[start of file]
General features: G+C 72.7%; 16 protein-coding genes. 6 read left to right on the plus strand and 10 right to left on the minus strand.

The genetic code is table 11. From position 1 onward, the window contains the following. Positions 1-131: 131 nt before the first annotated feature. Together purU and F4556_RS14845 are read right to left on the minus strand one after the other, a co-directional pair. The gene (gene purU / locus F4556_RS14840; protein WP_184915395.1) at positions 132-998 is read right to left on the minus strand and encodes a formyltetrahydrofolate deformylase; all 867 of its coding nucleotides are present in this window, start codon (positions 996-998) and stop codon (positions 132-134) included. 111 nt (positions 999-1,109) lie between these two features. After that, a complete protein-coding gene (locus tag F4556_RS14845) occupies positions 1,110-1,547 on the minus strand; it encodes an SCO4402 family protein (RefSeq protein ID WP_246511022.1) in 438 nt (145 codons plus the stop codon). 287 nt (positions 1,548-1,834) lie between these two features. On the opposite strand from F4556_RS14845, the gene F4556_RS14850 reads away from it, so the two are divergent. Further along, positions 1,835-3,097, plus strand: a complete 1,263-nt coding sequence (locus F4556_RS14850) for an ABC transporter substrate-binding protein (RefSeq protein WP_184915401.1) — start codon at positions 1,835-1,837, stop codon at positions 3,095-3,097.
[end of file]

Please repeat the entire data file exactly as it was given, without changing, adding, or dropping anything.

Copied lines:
General features: G+C 72.7%; 16 protein-coding genes. 6 read left to right on the plus strand and 10 right to left on the minus strand.

The genetic code is table 11. From position 1 onward, the window contains the following. Positions 1-131: 131 nt before the first annotated feature. Together purU and F4556_RS14845 are read right to left on the minus strand one after the other, a co-directional pair. The gene (gene purU / locus F4556_RS14840; protein WP_184915395.1) at positions 132-998 is read right to left on the minus strand and encodes a formyltetrahydrofolate deformylase; all 867 of its coding nucleotides are present in this window, start codon (positions 996-998) and stop codon (positions 132-134) included. 111 nt (positions 999-1,109) lie between these two features. After that, a complete protein-coding gene (locus tag F4556_RS14845) occupies positions 1,110-1,547 on the minus strand; it encodes an SCO4402 family protein (RefSeq protein ID WP_246511022.1) in 438 nt (145 codons plus the stop codon). 287 nt (positions 1,548-1,834) lie between these two features. On the opposite strand from F4556_RS14845, the gene F4556_RS14850 reads away from it, so the two are divergent. Further along, positions 1,835-3,097, plus strand: a complete 1,263-nt coding sequence (locus F4556_RS14850) for an ABC transporter substrate-binding protein (RefSeq protein WP_184915401.1) — start codon at positions 1,835-1,837, stop codon at positions 3,095-3,097.